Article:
Against the demon snares of sin,
The vice that gives temptation force,
The natural lusts that war within,
The hostile men that mar my course;
Or few or many, far or nigh,
In every place and in all hours,
Against their fierce hostility
I bind to me these holy powers.

Against all Satan’s spells and wiles,
Against false words of heresy,
Against the knowledge that defiles,
Against the heart’s idolatry,
Against the wizard’s evil craft,
Against the death wound and the burning,
The choking wave, the poisoned shaft,
Protect me, Christ, till Thy returning.

Christ be with me, Christ within me,
Christ behind me, Christ before me,
Christ beside me, Christ to win me,
Christ to comfort and restore me.
Christ beneath me, Christ above me,
Christ in quiet, Christ in danger,
Christ in hearts of all that love me,
Christ in mouth of friend and stranger.

I bind unto myself the Name,
The strong Name of the Trinity,
By invocation of the same,
The Three in One and One in Three.
By Whom all nature hath creation,
Eternal Father, Spirit, Word:
Praise to the Lord of my salvation,
Salvation is of Christ the Lord.

Yes. When I bind unto myself the Holy Trinity, goal I approach that when I look into myself, may I see Christ more and more. If I cannot be 'sinless' in this life, may I then learn to 'sin-less'. God guide me to His path of holiness. Praise be to God.

Monday, August 01, 2005

Do Miracles Happen?


Miracles are a retelling in small letters of the very same story which is written across the whole world in letters too large for some of us to see. (CS Lewis)

Today, I walked past a car and happen to notice two words “Miracles Happen”. Normally I would not give it any second thought. However, my frame of mind is more contemplative of the word miracles these past few days. Can miracles really happen? When was the last time I have personally experienced a miracle for myself? These are thoughts I pondered and even ask:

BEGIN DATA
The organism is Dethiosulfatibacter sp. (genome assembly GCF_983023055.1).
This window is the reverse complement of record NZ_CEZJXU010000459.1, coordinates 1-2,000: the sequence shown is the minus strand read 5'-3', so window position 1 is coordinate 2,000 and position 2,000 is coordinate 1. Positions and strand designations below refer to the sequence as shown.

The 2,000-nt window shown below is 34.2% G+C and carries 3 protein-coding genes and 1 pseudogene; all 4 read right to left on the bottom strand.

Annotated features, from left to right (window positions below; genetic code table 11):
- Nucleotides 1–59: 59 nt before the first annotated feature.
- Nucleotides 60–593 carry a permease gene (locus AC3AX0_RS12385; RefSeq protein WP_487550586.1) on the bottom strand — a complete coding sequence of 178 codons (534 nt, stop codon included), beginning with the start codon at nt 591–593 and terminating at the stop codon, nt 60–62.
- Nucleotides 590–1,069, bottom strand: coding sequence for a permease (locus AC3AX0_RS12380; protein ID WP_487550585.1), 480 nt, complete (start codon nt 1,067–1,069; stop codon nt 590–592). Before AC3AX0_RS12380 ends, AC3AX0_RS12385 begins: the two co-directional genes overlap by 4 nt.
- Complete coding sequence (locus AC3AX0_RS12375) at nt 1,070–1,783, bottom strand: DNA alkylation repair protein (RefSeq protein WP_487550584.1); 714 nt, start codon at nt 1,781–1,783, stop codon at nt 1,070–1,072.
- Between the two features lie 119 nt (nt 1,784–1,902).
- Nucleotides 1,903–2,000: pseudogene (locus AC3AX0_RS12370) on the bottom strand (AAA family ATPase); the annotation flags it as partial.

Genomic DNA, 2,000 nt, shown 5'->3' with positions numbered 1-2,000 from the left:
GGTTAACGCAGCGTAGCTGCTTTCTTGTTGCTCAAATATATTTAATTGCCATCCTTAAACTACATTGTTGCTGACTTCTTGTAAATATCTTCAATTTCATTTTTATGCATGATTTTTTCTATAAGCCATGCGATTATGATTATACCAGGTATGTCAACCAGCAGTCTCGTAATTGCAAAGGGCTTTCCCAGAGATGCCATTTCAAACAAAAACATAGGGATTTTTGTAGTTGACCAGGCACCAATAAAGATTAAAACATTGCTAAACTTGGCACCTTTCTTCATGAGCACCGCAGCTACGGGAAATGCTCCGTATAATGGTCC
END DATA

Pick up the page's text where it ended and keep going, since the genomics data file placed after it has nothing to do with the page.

‘After having being a Christian for so many years, can I recall any specific incidence of miracles in my life that in some ways point to God’s grace upon my life?’

If I were to define miracles as those resembling ‘brimstones and thunder’, or magnificent instances of BIG, SHOWY cases like Elijah or Moses, I struggled to find one deserving mention. However, when I wait upon the Lord, that soft prompting began to open my senses to see the tiny miracles happening in my own life. CS Lewis’s very insightful quote on miracles is a case in point. Life in itself is a miracle. It is a miracle that I am pursuing theological studies, after expressing my desire to God many years ago (albeit in jest at that time). Miracles continue to show itself in my friends who God has brought alongside us, besides the distance, gives us the "so far, yet so close" feeling. [In contrast, back in Singapore, sometimes I felt the "so near yet so far" feeling]